Man, this table is taking a long time to build. I knew it would be hard to build a big ol' honking wood table from scratch, but holy crap in my pants I didn't think it would take this long. It's fun, but it's hard and laborious, but we're certainly learning a lot along the way.
It all started with laying out all the boards to figure out what order we wanted things. Per the plan we'd made the table will be 72" long by 42" wide with a 30" x 60" inlay in the middle where all the sports tickets will be. Because of that layout, you'll see the entirety of the boards on the two ends, but for all the middle boards you'll only see 6" of each end, otherwise the center area will have the sports tickets artwork/decoupage. So I wanted the outside boards to have some nice worn areas, nail holes, etc. to really highlight the reclaimed wood
We also made sure to mix around the widths of the boards so thick pieces weren't all together and the thinner pieces weren't grouped together either.
Once the layout was set I used a construction crayon to number all of them so we could keep them in the right order
Then we started joining together the sections.
We worked in about 12" sections because that's the maximum width that could go through the planer. We grabbed 3-4 boards at a time to work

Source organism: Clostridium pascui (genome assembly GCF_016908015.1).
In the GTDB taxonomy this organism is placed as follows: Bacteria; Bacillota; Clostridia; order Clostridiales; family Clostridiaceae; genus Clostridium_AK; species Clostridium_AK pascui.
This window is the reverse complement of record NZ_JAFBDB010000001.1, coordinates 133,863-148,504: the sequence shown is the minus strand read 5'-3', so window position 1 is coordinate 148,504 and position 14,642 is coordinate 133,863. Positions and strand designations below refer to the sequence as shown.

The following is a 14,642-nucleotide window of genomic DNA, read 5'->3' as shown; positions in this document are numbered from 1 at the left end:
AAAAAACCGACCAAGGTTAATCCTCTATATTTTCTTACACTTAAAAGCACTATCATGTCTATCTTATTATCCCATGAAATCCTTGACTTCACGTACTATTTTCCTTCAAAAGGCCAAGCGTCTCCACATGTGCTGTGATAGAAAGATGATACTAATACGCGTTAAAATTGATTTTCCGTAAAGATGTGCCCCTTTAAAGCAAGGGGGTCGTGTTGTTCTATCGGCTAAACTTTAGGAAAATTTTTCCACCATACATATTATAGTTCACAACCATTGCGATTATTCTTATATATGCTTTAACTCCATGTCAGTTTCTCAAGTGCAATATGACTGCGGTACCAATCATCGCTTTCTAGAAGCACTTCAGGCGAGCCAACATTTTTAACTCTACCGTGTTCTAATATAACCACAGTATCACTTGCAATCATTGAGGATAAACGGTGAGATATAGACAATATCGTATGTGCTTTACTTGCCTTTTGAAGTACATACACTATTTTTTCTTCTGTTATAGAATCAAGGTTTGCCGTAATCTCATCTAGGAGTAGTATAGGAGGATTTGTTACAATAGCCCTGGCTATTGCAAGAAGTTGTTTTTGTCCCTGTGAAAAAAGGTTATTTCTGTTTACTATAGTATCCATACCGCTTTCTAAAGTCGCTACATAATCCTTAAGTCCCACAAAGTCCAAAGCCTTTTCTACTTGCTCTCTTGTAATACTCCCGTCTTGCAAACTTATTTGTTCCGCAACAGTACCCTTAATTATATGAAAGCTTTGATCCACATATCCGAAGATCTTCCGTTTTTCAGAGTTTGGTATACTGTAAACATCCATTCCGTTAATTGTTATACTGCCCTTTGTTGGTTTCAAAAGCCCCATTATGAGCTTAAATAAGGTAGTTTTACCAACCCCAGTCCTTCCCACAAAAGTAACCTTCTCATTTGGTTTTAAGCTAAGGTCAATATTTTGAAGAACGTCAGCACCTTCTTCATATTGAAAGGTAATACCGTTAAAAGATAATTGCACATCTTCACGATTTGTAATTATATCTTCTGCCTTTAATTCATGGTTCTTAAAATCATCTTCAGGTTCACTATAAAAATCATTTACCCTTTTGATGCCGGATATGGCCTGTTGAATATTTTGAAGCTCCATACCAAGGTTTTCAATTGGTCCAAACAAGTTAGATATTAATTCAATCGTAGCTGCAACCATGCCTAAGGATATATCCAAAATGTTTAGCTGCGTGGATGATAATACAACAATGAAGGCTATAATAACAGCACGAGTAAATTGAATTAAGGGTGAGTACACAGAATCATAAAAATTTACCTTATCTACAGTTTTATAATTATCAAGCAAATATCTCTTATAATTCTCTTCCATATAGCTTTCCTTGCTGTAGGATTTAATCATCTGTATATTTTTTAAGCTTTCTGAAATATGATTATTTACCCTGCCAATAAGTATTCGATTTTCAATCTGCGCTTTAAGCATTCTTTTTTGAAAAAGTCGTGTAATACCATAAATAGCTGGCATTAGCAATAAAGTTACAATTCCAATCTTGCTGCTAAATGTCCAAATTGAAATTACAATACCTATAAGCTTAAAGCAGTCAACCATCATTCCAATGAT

We marked for our biscuit
Then got out the biscuit joiner
With all the spots cut for our future biscuits we slathered on the wood glue
Then we popped in our biscuit
And lined up the marks we'd made for the biscuits and slid the next board on top. We repeated the process for all 3-5 boards in each section and then brought out a bunch of clamps to pull everything into place and make sure things set strongly in place
We cleaned up as much glue as possible
And left things alone to set and repeated the process for all the other sections
This process took a couple days to complete because we only had so many clamps and well, we went a little nutty and used SEVEN for each section. But hey, no one wants their table to fall apart when they're eating at it.
When things were dry we took the clamps off and ran them through the planer. We planed the bottom of each section first. The bottom didn't need to be perfect, but we wanted things to be pretty flat and even (otherwise attaching the frame would be too difficult). Once the bottom was good enough we worked at planing the the top about 1/16th at a time to get all the boards planed to the same, smooth level
We propped them up to the side, out of the way as we completed each section
With all the sections planed (there are two more completed for 5 sections total) things needed to be moved inside to let them acclimate to the house's temperature and humidity so there wouldn't be any binding or twisting once the table was completely built and brought inside. Next up, joining it all together for a fabulous tabletop! :)
And remember, if you haven't voted, please vote for Picardy Project HERE in the JDR Annual Blogger Awards in the Remodeling category!!! Chris and I would LOVE your vote! :)